The European Commission has formally announced that it is opening an anti-trust probe into Google’s business practices. This probe concerns the way Google ranks search results for goods and services, as well as a secondary look into whether Android is creating stifling innovation and creativity.
A Statement of Objection has been sent to Google’s European headquarters, and the internet search giant now has the opportunity to answer the allegations. The EC is mainly concerned that Google unfairly places its own shopping services at the top of search results; an action that it says is an abuse of a dominant position in the search engine market. Preliminary findings discovered that results for Google related services were not subject to rankings, as most other results would.
The EC also claims that Google has a systematic favouring of its subsequent comparison shopping services “Google Product Search” and “Google Shopping”, both experienced higher rates of growth, to the detriment of rival comparison shopping services. All of this results in a detrimental impact on consumers and innovation.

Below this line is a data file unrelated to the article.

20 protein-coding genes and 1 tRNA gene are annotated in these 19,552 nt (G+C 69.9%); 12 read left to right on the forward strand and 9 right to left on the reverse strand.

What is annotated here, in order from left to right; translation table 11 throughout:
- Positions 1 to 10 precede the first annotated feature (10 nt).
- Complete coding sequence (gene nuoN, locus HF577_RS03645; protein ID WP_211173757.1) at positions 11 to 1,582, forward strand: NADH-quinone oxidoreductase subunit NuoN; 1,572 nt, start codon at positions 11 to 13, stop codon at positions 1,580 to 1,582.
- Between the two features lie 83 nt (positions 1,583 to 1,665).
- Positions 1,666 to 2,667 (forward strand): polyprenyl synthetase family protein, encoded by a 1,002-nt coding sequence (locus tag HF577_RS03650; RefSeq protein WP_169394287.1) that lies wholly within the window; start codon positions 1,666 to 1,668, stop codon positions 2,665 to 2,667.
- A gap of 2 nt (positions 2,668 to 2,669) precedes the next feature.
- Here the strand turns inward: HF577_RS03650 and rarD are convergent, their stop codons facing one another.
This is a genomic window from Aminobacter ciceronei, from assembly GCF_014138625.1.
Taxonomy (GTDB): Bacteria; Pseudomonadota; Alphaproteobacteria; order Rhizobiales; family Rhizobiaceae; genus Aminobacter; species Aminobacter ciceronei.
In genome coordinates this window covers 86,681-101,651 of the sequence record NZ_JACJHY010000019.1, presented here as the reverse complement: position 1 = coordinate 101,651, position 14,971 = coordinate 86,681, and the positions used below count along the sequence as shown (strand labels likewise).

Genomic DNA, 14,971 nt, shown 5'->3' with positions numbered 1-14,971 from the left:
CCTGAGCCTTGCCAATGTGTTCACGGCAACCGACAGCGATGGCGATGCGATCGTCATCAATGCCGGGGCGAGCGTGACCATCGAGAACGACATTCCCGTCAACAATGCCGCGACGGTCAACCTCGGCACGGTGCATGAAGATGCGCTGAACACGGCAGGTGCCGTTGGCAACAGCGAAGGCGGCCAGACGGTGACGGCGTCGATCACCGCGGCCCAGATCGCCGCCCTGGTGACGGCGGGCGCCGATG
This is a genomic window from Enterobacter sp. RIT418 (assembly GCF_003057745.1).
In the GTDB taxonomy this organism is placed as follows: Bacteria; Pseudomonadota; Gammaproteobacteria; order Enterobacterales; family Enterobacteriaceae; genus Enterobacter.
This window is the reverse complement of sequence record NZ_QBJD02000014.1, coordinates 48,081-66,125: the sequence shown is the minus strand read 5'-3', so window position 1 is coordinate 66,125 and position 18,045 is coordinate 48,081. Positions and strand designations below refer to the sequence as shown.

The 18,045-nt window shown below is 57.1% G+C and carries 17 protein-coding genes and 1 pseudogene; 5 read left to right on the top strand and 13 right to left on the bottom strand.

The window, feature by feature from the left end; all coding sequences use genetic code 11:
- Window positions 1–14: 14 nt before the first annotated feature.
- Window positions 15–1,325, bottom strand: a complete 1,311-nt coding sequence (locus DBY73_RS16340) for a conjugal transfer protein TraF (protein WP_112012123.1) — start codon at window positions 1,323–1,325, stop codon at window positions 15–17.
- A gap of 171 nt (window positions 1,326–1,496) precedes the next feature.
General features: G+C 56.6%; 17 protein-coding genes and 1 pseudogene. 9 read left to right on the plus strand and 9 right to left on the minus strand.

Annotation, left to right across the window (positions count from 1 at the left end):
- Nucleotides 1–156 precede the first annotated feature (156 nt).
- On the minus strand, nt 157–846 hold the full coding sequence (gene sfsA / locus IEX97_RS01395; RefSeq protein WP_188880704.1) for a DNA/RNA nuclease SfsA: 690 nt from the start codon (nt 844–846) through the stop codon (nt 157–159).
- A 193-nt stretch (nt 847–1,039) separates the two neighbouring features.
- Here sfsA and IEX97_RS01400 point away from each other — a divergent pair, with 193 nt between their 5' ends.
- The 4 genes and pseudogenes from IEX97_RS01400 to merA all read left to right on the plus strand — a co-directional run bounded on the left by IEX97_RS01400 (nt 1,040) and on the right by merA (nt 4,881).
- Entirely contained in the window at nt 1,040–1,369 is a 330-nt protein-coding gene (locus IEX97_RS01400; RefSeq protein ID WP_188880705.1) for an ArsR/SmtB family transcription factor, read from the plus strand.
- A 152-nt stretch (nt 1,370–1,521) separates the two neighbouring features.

It is also looking into the Android operating system that has become the most popular mobile OS in the world. There are shades of the anti-trust suite brought against Microsoft decades earlier for pre-installing Internet Explorer on Windows. The EC believes that pre-loading Google’s own applications illegally hinders the development and market access of rivals.
Google is preparing a response to the Statement of Objection, and has sent an internal memo to staff to keep them informed about what is going on. The memo says that Google does not believe that its ranking affect consumer behaviour, and has pointed out that Google Shopping only accounts for a small amount of online retail activity; especially when compared to sites like Amazon and eBay.
The company also believes that Android has not hindered anything by offering a free open-source operating system for any manufacturer to adopt. Google says that the OS has brought the price of smartphones down and increased the number of available choices for consumers.
Google is not facing any fine at the moment, as the investigation is only in the early stages. This move from the EC does not come as a surprise as the Commission has been gathering evidence and information for some time now. It may take Google a while to respond to the Statement of Objection – it says between one to two years in its own memo – and the case will go on for a lot longer.